Feeling the heat, Mikhail S. Gorbachev has given the Soviet stew another fierce stir. This has mixed up the ingredients, but it's still basically the same old stew, and it won't fix what ails the Soviet Union.
Gorbachev is nothing if not nimble. With his nation's economy in tatters and its political structure in chaos, the Soviet president had been hounded by demands that he resign. But this week he bounced back and managed to strike a deal with heads of the main Soviet republics, including his rival Boris Yeltsin, which offers his troubled nation yet another formula for sharing political power.This makes for exciting political theater, and it will buy time for Gorbachev while his critics, thrown off balance by this latest turn of events, try to puzzle out what his new gambit really means. Even so, this maneuver appears unlikely to make much long-term difference, because it fails to address the core of the Soviet crisis.
Magic Mike has engineered some notable reforms during his six years in power, but he always ducks in the clinches. He has repeatedly balked at chances to take the giant steps needed to achieve democracy and economic freedom.
Last year, for example, he commissioned a "500-day" plan pointing to a wide-open free-market economy, but then junked it as too extreme. He talks incessantly of "new thinking," but still has not seriously challenged the Communist Party's dominant role in national Soviet politics. The problem lies with the system itself. Until his country makes a clean break with its deadening past, no amount of marginal tinkering is going to clear the air.
This having been said, it is also clear that Gorbachev managed this week to fend off his sharpest critics and regain some of his lost initiative. For the time being, at least, he remains the principal figure to be reckoned with.
For one thing, he seems to have convinced leaders of the nine major Soviet republics that he still represents the nation's best hope for surviving more or less intact. A trade was struck: Gorbachev bowed to the republics' demand for greater power-sharing, in return for which he apparently secured their pledge to support a nationwide union treaty.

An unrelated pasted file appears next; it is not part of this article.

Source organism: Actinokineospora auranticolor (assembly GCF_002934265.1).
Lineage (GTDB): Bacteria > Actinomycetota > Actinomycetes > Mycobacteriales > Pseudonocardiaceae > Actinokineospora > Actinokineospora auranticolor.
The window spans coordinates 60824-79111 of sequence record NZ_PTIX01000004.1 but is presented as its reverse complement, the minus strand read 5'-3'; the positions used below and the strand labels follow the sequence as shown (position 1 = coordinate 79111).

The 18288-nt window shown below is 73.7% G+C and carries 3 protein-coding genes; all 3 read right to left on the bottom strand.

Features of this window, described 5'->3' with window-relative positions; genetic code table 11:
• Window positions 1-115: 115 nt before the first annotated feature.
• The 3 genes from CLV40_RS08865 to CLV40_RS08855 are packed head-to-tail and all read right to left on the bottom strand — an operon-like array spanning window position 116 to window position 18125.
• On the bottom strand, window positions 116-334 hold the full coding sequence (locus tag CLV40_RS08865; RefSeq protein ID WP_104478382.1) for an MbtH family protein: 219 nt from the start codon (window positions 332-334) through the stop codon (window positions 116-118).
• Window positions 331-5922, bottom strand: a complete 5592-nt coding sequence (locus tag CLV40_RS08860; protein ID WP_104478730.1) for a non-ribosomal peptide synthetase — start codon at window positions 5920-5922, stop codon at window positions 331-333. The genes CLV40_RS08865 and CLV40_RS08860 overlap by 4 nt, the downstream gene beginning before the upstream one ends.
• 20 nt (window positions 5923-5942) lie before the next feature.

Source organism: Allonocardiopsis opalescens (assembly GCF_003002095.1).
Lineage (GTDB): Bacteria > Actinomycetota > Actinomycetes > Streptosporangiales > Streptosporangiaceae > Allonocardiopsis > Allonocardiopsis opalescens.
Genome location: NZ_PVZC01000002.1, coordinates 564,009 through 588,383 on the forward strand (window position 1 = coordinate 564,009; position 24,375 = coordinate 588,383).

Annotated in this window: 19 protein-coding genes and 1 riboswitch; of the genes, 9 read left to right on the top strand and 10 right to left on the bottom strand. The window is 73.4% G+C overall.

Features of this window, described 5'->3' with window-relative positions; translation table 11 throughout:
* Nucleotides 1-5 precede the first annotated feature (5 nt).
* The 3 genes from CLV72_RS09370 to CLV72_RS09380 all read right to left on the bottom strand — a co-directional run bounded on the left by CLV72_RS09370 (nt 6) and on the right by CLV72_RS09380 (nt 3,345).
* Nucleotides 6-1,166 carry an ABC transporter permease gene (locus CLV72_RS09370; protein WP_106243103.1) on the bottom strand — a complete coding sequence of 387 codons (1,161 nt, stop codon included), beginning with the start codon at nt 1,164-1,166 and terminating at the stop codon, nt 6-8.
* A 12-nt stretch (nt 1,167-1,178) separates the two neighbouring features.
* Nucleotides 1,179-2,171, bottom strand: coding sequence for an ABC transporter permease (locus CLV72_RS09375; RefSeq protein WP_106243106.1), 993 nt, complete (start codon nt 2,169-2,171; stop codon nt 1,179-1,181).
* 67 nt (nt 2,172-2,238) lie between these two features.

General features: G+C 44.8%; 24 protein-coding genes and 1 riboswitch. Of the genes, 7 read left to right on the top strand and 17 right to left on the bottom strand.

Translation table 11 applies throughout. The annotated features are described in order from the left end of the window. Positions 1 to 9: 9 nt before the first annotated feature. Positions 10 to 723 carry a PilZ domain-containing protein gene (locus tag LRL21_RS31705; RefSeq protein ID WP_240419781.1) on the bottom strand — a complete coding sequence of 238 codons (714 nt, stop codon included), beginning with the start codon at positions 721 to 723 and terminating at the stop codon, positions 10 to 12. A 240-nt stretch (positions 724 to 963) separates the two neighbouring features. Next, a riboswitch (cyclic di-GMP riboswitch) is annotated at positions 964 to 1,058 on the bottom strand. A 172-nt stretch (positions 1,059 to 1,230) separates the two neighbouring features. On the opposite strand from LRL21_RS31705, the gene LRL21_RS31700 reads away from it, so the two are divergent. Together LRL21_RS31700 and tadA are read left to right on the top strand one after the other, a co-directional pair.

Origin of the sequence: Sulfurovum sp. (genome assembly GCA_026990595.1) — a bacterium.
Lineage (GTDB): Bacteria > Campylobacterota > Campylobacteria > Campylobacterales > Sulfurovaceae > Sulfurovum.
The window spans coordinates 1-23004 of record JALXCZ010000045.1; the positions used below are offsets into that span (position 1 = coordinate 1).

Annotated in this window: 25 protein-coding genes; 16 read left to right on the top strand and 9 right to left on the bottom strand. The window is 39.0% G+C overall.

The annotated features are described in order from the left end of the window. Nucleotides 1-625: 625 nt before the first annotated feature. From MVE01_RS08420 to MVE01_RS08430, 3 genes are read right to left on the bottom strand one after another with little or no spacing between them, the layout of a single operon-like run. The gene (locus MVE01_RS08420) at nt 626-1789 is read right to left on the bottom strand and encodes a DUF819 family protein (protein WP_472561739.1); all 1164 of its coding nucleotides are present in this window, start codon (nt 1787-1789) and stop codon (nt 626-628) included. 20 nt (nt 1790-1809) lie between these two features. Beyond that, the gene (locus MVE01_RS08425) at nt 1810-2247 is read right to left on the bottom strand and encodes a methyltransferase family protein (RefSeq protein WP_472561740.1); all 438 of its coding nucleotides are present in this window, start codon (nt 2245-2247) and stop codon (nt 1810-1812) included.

The most significant compromise, however, was that reached between Gorbachev and Boris Yeltsin, president of the giant Russian republic. After months of mutual sniping, they agreed not only on terms of the power-sharing pact with the republics, but also on a new plan to aid the nation's crippled economy.
Regardless of how such schemes evolve, this agreement sows the seeds for a working Gorbachev-Yeltsin coalition, which many Soviet reformers see as the nation's best chance to head off a worsening crisis. Gorbachev holds political power at the center; if the broadly popular Yeltsin can also attract support from pro-democracy leaders in such cities as Moscow and Leningrad, it could jolt the national Soviet leadership toward real reforms.
At present, however, none of this may be able to combat the nation's immediate emergency. The Soviet economy is crippled by chronic shortages, price increases, inflation and strikes involving more than 300,000 miners. Citizens, freed by glasnost to speak their mind, are taking to the streets in angry protests. Six of the 15 Soviet republics have demanded independence and are busily shaping plans to break away from the union. In some outlying republics, such as Georgia, sporadic violence has stirred concern of possible civil war.
Set against this kind of turmoil, all of Gorbachev's pledges - including a new constitution and new national presidential elections - may not count for much in the end. Tinkering on a grand scale is still tinkering. From every side of Soviet life the president is being reviled as ineffectual, and there is no guarantee that he can deliver on his promises.